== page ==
Heesen Yachts has begun building what will be the Dutch shipyard’s most powerful yacht to date. Project Skyfall features a flexible propulsion package with waterjets and is to be delivered in 2023.

Construction kicked off on October 1 at the shipyard in Oss, the Netherlands, after the owner’s representative laid a 450 BC Greek coin on the keel. The profile of the yacht was penned by Dutch designer Frank Laupman of Omega Architects.

SkyFall will harness 22,000 hp from four MTU 20V 4000 engines, driving four Kongsberg S90 waterjets. The outer engines, compliant with the latest Tier III environmental regulations, drive steerable jets, while the centre engines operate fixed units. With less back-pressure and a slightly higher power output, the centre engines will be used solely for high speeds. Waterjet drives lower the yacht’s draught to less than 3 metres and reduce vibration by 40 per cent compared with traditional shafts and propellers.

37 knots

Thanks to its lightweight aluminium Fast Displacement Hull Form (FDHF), complete with course fins and interceptor trim plates, SkyFall will reach an extraordinary top speed of 37 knots in light load conditions. Its efficient FDHF hull will also deliver a much smoother, flatter ride compared to a conventional semi-displacement shape, while its extra volume offers plenty of space for equipment and amenities. 3 gyro-stabilisers will keep the yacht comfortable at low speeds.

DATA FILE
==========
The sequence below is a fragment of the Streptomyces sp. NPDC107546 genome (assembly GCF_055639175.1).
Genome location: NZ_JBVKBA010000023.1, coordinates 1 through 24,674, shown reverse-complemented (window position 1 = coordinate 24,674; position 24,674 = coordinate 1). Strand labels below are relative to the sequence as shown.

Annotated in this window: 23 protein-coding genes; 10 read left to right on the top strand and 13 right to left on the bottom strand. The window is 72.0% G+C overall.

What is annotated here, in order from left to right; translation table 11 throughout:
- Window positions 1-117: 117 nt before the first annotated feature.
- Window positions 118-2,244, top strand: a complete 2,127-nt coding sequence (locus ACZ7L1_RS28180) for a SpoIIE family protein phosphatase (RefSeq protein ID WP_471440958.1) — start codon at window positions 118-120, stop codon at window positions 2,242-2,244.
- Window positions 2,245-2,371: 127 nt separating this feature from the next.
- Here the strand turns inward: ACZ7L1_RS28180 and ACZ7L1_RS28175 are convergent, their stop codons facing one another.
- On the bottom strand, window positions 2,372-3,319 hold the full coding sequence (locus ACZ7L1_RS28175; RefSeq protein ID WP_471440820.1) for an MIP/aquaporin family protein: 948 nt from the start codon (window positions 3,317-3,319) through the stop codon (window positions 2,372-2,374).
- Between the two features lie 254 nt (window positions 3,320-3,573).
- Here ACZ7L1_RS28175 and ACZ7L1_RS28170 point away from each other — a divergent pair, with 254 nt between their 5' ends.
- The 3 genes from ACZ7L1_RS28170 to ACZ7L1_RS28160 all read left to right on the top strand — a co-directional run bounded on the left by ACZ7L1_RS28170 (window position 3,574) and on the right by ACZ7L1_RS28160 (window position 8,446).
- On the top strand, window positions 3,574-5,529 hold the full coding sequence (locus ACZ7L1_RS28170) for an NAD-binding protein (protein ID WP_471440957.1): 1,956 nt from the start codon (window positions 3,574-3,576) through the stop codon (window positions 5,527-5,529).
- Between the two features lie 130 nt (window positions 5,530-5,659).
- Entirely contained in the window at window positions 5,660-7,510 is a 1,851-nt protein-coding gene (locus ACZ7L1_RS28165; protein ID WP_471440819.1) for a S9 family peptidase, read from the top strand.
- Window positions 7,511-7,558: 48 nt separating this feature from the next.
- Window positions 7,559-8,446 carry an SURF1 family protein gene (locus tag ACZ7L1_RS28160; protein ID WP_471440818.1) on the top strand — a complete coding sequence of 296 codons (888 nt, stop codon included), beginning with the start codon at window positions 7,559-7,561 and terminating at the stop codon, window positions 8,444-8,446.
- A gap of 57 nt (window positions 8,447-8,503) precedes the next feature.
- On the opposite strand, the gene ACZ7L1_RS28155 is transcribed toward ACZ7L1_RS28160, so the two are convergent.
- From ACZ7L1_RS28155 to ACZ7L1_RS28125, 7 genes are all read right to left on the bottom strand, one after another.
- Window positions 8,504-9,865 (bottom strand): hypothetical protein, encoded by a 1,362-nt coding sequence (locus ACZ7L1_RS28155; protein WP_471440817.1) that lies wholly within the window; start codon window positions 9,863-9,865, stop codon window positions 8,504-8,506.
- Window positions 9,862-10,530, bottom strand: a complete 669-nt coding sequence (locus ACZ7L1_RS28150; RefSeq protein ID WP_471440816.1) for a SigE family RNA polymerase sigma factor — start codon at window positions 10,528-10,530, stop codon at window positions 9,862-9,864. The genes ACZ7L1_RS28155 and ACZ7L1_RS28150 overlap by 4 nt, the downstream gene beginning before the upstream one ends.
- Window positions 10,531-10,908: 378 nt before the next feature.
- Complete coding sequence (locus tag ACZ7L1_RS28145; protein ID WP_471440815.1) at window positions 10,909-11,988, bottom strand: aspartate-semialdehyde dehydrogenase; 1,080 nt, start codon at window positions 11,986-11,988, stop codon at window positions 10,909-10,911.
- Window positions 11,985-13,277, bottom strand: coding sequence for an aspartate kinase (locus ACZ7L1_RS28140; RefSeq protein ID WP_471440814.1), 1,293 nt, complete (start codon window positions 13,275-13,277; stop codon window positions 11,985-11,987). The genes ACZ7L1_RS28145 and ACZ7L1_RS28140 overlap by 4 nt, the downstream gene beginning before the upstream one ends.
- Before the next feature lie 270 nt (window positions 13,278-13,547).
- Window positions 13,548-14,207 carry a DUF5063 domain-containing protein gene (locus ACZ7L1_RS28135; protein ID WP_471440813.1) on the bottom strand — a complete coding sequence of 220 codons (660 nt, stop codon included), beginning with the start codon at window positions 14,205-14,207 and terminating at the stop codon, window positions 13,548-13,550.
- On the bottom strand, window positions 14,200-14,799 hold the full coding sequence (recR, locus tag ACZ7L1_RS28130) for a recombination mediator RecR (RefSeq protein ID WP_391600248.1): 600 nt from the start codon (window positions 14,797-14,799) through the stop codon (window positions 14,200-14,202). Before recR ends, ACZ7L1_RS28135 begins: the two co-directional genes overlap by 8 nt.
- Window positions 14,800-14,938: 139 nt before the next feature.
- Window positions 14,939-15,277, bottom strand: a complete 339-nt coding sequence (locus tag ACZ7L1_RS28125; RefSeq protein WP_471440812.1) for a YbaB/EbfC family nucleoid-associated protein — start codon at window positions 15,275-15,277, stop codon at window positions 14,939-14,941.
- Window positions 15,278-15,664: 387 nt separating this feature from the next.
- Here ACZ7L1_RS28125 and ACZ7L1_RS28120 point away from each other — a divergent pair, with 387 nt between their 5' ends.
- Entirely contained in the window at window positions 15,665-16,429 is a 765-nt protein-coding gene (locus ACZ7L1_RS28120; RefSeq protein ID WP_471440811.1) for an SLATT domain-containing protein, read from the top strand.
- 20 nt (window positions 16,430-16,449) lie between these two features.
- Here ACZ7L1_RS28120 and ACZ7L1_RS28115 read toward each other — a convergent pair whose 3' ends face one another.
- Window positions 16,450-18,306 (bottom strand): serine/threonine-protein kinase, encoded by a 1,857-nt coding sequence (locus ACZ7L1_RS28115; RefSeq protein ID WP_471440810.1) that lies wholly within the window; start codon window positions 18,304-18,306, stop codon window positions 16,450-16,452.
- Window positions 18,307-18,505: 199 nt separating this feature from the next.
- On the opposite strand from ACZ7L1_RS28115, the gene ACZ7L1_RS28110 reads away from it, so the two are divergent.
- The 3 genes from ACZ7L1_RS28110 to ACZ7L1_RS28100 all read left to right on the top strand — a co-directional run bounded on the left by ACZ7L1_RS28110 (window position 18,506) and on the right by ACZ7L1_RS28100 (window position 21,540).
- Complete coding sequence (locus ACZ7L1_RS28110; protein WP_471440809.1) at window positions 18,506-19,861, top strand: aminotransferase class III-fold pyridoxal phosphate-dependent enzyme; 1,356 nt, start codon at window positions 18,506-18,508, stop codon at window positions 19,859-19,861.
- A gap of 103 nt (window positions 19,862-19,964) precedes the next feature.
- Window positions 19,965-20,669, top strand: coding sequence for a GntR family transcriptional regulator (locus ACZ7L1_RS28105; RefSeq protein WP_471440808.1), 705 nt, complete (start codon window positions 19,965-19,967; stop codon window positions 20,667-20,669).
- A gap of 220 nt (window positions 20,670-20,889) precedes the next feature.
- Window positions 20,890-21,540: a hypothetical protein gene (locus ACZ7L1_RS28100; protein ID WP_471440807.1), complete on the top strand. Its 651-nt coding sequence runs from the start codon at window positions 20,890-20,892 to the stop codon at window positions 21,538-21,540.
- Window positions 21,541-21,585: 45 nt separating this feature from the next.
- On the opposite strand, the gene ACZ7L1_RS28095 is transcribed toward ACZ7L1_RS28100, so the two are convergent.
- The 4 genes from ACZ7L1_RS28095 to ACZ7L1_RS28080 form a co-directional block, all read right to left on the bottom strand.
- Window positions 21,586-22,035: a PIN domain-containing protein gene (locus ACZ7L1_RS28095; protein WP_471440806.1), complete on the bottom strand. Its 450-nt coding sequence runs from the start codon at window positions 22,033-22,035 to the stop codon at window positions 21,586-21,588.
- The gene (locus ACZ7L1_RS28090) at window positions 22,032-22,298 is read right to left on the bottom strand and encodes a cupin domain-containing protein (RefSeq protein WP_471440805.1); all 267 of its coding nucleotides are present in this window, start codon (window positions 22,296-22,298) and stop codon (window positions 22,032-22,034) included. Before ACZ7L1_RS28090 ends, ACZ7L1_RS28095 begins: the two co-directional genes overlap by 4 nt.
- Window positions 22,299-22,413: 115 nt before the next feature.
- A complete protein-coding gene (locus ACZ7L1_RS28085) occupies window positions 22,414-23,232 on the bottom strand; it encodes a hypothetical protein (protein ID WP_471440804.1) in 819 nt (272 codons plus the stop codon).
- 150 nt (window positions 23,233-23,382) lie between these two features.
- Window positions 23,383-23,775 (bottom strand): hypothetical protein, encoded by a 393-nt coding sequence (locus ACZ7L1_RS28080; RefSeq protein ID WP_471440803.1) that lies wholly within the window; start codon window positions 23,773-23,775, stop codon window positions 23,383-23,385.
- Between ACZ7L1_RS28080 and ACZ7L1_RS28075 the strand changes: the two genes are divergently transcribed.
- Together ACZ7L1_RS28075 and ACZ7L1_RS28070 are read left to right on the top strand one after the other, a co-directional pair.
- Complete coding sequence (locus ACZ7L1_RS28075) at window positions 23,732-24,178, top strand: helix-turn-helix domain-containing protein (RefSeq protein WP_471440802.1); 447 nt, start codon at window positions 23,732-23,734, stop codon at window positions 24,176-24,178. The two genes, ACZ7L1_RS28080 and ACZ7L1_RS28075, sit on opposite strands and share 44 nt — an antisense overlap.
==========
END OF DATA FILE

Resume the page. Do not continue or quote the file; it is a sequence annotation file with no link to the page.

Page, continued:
4 suites on the lower deck will accommodate up to 10 guests, while the owner has reserved the entire aft section of the bridge deck, with a large aft-facing suite opening onto a private terrace, complete with whirlpool spa and a seating area.

The main deck features a conversation area and alfresco dining on the aft terrace. Large sliding doors connect the outside with the indoor seating area and a large bar amidships. With tenders and a wide range of water toys conveniently stowed in the tender garage, the lazarette in the stern is fitted out as a beach club with a wellness area, a “fishing cave” with stowage for 40 rods, and a multi-tiered swim deck.

‘Project SkyFall forced us to think out of the box and look for smart engineering solutions,’ comments Peter van der Zanden, design and development manager at the shipyard. ‘At Heesen, we enjoy putting our thinking caps on, to find ingenious solutions to challenging requests from our clients.’